Another treatment little known in the Western world is the traditional Filipino healing therapy known as hilot massage. Its strokes and stretching are reminiscent of the manipulation performed by chiropractors. A pre-hilot ritual is typically done at the beginning of a session in which the manghihilot, or practitioner, invokes a universal power to provide energy for healing. This opening ritual also acknowledges and invokes the power of natural surroundings, as well as summons the person’s inherent self-healing powers to action.
Having and maintaining warm hands is an essential requirement for all kinds of hilot massage, and this is where coconut oil comes in handy, as it actually keeps the manghihilot’s hands warm. The use of coconut oil for healing purposes has origins in the Philippines, and the world is beginning to discover the benefits of virgin coconut oil as a base for aromatherapy massage.
Elizabeth F. Nelle, director of product research and development with the Filipino Ministry of Tourism, says hilot is a highly intuitive massage in which the therapist identifies areas of energy imbalance in the body through touch diagnosis. Traditional Filipino hilot involves massaging of the hands and arms as a diagnostic step—pagpupulso—done in a seated position, to ascertain the cause of pain or discomfort. Thereafter, the manghihilot massages the head and neck, then, in a reclining position, the torso, hips, legs and feet. At the end of the hilot massage, a ritual of thanks, or pasasalamat, is performed.
There are a host of indigenous Filipino treatments or modalities associated with hilot. And, just like many other therapies native to Asia, the best school for hilot massage therapists is often found within their families, as the secrets of the traditional healing art are passed on from generation to generation. Hilot improves circulation, eases aches and allows the body’s energy to flow better. Fortunately, the therapy is widely available in day and resort spas throughout the Philippines, and it is advised that indulging in a two-hour session offers better results.
One of the top places to experience the incredible results of hilot is at The Farm at San Benito, one of the most respected and awarded resort spas throughout the Philippines. The Farm is so highly regarded with spa-goers that it has become an institution. Part of its success is owed to its array of detoxification therapies and its medical approach, supporting the quality Filipino spa treatments that include health benefits. The folks at The Farm are fully aware of this and have created a spa menu with clear explanations of the benefits each of its treatments offer. Its therapists are also trained to provide as much information as possible about the treatments to their guests.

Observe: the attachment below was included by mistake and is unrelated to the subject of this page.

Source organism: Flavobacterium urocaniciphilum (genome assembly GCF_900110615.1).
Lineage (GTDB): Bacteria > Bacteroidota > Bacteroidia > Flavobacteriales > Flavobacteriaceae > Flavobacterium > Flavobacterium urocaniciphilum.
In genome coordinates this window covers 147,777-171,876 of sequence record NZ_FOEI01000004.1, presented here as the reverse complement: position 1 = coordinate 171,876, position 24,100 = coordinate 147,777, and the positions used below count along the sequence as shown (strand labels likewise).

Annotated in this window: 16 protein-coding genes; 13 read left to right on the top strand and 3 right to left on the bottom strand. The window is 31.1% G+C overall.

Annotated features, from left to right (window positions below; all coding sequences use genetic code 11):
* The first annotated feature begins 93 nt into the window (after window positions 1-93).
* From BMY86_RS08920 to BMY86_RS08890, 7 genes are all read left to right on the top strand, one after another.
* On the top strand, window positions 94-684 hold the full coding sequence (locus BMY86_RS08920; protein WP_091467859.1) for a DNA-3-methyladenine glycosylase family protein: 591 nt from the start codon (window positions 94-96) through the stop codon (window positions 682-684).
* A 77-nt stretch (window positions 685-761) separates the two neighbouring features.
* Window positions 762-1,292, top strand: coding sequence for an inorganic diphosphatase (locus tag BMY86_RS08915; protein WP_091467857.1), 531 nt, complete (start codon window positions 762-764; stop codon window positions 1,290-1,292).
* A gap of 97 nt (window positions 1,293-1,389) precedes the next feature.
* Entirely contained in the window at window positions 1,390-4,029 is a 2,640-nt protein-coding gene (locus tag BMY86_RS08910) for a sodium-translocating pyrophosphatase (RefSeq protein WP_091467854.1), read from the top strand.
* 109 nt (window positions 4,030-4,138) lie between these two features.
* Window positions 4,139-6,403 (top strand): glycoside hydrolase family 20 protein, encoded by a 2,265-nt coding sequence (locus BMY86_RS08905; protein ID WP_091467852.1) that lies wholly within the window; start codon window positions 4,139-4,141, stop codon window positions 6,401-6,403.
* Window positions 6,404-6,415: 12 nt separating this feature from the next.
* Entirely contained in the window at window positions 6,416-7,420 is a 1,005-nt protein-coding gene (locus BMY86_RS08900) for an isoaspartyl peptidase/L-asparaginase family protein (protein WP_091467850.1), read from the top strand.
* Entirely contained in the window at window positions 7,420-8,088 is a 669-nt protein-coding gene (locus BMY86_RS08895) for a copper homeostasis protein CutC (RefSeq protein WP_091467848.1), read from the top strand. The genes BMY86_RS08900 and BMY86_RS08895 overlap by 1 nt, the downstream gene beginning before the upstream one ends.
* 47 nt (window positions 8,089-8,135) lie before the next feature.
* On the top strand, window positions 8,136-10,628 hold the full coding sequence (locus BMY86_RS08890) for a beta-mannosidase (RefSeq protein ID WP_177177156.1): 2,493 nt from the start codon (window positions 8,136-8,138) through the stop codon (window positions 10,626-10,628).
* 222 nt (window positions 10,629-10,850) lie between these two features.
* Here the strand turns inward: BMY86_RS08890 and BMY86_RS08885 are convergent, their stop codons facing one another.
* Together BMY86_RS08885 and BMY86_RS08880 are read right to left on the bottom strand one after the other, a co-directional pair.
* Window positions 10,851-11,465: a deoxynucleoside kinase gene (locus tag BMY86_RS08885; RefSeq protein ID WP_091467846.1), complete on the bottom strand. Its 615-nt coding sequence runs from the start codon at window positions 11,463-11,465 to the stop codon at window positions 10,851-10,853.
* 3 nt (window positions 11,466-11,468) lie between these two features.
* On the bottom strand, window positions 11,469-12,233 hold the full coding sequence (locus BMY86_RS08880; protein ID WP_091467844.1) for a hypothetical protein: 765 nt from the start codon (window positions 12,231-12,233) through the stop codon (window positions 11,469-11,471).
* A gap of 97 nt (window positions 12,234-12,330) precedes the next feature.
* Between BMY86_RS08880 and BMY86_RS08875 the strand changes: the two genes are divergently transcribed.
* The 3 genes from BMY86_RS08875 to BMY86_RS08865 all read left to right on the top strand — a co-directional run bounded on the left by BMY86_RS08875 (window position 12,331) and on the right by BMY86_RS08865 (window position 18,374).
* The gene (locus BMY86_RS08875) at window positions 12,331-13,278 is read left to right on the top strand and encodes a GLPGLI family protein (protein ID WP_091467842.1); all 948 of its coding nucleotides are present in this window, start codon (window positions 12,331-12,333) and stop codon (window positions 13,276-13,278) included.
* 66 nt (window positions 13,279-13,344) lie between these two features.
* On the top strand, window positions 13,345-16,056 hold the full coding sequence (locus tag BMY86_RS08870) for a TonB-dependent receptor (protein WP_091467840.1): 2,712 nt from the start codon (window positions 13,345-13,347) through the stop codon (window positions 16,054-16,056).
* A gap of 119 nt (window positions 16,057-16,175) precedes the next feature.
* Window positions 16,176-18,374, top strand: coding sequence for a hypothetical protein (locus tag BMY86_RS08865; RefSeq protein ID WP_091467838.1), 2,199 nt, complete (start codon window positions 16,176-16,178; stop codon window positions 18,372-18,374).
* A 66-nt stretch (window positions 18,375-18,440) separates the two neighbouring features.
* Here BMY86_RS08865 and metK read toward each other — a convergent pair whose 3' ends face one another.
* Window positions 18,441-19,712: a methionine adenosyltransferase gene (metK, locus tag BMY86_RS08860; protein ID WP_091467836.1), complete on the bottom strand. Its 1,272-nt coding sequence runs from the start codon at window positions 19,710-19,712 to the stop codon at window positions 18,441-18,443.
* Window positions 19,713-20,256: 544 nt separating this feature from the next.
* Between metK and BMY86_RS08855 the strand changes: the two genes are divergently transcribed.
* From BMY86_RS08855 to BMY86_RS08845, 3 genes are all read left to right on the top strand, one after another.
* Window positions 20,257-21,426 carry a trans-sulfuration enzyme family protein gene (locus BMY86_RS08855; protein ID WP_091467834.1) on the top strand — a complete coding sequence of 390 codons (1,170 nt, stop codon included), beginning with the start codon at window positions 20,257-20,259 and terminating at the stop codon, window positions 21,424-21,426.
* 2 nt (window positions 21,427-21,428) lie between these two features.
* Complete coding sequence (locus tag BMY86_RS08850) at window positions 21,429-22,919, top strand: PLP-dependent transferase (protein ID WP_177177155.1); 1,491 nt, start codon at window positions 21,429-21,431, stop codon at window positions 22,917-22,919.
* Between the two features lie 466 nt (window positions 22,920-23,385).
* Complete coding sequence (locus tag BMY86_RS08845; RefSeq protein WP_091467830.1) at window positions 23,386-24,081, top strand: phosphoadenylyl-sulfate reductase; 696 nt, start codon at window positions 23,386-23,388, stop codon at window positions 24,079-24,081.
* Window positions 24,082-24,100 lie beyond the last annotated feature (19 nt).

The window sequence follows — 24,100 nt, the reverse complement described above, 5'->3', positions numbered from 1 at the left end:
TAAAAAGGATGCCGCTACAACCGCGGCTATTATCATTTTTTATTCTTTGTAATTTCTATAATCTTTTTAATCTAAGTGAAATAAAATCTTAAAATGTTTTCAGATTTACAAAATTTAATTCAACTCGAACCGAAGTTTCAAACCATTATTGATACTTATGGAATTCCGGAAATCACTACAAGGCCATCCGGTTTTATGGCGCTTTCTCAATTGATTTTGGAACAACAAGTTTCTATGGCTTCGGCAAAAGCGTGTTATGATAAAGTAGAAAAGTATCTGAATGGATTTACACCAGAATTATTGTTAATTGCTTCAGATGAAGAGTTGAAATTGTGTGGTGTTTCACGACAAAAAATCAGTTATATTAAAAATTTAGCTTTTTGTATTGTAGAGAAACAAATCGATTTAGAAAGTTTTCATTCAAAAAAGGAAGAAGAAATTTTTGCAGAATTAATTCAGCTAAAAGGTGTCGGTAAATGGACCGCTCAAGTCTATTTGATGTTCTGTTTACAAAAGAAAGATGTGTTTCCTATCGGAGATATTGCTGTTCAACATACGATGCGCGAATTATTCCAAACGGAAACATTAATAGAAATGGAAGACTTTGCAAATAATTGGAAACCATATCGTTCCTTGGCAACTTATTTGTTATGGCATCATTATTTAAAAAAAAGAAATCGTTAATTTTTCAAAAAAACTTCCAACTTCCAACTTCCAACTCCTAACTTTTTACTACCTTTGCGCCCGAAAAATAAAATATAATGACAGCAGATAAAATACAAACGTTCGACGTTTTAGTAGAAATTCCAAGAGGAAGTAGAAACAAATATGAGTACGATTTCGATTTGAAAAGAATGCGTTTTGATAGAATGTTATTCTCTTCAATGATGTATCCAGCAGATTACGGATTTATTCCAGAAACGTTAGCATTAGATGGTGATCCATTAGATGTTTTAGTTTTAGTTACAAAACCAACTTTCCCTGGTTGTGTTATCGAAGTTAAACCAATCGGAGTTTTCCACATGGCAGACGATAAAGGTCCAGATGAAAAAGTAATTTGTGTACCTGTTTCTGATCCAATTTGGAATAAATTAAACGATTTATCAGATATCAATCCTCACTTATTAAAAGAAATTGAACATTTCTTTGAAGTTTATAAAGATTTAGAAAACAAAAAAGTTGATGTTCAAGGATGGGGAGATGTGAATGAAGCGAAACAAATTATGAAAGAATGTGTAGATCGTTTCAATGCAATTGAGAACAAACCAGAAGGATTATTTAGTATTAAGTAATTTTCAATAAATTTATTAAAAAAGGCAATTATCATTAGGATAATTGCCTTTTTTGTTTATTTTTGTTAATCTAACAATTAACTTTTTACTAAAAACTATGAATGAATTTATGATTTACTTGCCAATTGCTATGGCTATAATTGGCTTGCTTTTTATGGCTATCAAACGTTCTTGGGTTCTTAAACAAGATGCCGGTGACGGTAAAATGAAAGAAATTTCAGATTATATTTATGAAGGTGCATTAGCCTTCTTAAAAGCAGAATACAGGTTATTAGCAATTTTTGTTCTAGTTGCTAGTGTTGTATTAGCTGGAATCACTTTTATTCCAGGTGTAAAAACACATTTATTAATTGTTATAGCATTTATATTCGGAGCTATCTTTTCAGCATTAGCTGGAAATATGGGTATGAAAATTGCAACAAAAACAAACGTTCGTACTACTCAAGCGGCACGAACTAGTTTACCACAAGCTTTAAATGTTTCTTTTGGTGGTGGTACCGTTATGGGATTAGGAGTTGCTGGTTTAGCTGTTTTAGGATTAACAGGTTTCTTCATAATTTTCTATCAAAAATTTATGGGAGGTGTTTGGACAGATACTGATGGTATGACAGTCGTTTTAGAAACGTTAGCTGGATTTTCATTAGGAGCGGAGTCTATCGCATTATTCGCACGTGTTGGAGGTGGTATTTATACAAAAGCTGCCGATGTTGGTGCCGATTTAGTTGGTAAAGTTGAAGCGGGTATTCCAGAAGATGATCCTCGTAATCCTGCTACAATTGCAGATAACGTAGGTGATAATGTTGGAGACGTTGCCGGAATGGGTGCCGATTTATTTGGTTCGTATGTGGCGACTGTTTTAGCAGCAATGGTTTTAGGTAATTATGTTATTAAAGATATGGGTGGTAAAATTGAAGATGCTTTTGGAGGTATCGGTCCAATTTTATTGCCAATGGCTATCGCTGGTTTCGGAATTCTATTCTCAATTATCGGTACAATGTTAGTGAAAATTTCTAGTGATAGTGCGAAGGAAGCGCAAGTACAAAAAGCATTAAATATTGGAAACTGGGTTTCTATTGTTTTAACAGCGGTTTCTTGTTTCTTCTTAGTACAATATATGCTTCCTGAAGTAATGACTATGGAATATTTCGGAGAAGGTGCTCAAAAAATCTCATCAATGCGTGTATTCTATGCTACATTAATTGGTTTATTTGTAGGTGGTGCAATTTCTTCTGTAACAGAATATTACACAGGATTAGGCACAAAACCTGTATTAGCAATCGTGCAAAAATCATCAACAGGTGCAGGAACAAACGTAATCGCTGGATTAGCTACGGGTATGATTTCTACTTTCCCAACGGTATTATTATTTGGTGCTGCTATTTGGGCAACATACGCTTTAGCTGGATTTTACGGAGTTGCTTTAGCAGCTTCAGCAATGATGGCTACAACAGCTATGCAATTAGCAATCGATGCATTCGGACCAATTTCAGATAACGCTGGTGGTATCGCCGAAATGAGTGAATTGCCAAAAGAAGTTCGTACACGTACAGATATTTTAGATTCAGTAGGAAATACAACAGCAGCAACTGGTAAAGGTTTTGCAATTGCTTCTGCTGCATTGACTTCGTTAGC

Due to this holistic approach, there is a niche market of spas in the Philippines that offer full-range facilities with physician, nutrition and detoxification therapies. And, in order to further enhance the experience of their guests, spas also offer organic food and meditation pavilions, allowing people to unwind before or after treatments.
Another key spa in the Philippines—one that could be called a trendsetter—is the Mandala Spa, located on the island of Boracay. The staff at Mandala has mastered the creation of body scrubs with pure, natural ingredients. Some of the standout treatments are the Cool Cucumber-Aloe Wrap, a must after spending a sun-filled day on the beach, and the Papaya-Pineapple Body Polish. These, just like many of the products used at the spa, are made only from natural ingredients. This way guests can know natural products, rather than harsh chemicals, are used in their spa therapies.
All in all, it seems the spa industry in the Philippines likely will keep a low profile in the years to come. It may be a wise move, as it helps to avoid saturating the market and having its traditional treatments regarded as mass therapies, hindering further development. By keeping its secrets quiet, the spa scene of the Philippines manages to remain upscale and, in a way, exclusively for those in the know.